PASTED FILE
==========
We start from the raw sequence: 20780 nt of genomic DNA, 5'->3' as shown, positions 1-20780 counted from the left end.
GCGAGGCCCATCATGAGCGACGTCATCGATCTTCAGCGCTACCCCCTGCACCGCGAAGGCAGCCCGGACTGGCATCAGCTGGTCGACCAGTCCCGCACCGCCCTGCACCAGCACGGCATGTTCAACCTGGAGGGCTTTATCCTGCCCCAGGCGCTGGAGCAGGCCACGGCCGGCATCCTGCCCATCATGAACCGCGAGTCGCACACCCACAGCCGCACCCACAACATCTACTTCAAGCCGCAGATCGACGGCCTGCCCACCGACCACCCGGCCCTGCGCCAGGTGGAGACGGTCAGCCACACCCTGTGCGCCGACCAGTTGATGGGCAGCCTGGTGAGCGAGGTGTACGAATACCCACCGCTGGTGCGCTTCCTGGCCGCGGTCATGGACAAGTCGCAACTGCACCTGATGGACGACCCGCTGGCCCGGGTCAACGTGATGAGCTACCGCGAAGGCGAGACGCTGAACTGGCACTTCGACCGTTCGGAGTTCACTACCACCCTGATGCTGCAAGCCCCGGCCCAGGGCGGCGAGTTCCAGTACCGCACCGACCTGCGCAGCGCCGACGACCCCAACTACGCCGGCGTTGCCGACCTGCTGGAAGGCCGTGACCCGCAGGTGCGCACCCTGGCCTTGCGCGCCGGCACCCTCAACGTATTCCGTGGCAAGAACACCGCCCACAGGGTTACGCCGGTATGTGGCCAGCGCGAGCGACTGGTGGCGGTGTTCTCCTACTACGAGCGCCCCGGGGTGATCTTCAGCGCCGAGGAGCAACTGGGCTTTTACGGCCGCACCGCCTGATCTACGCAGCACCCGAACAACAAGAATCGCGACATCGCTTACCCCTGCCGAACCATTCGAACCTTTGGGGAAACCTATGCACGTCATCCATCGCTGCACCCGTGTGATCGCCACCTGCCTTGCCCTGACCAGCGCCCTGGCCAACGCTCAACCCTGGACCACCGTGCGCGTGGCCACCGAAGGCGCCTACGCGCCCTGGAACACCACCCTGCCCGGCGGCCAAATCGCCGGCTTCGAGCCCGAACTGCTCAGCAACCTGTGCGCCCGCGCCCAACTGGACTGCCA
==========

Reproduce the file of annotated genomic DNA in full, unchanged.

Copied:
We start from the raw sequence: 20780 nt of genomic DNA, 5'->3' as shown, positions 1-20780 counted from the left end.
GCGAGGCCCATCATGAGCGACGTCATCGATCTTCAGCGCTACCCCCTGCACCGCGAAGGCAGCCCGGACTGGCATCAGCTGGTCGACCAGTCCCGCACCGCCCTGCACCAGCACGGCATGTTCAACCTGGAGGGCTTTATCCTGCCCCAGGCGCTGGAGCAGGCCACGGCCGGCATCCTGCCCATCATGAACCGCGAGTCGCACACCCACAGCCGCACCCACAACATCTACTTCAAGCCGCAGATCGACGGCCTGCCCACCGACCACCCGGCCCTGCGCCAGGTGGAGACGGTCAGCCACACCCTGTGCGCCGACCAGTTGATGGGCAGCCTGGTGAGCGAGGTGTACGAATACCCACCGCTGGTGCGCTTCCTGGCCGCGGTCATGGACAAGTCGCAACTGCACCTGATGGACGACCCGCTGGCCCGGGTCAACGTGATGAGCTACCGCGAAGGCGAGACGCTGAACTGGCACTTCGACCGTTCGGAGTTCACTACCACCCTGATGCTGCAAGCCCCGGCCCAGGGCGGCGAGTTCCAGTACCGCACCGACCTGCGCAGCGCCGACGACCCCAACTACGCCGGCGTTGCCGACCTGCTGGAAGGCCGTGACCCGCAGGTGCGCACCCTGGCCTTGCGCGCCGGCACCCTCAACGTATTCCGTGGCAAGAACACCGCCCACAGGGTTACGCCGGTATGTGGCCAGCGCGAGCGACTGGTGGCGGTGTTCTCCTACTACGAGCGCCCCGGGGTGATCTTCAGCGCCGAGGAGCAACTGGGCTTTTACGGCCGCACCGCCTGATCTACGCAGCACCCGAACAACAAGAATCGCGACATCGCTTACCCCTGCCGAACCATTCGAACCTTTGGGGAAACCTATGCACGTCATCCATCGCTGCACCCGTGTGATCGCCACCTGCCTTGCCCTGACCAGCGCCCTGGCCAACGCTCAACCCTGGACCACCGTGCGCGTGGCCACCGAAGGCGCCTACGCGCCCTGGAACACCACCCTGCCCGGCGGCCAAATCGCCGGCTTCGAGCCCGAACTGCTCAGCAACCTGTGCGCCCGCGCCCAACTGGACTGCCA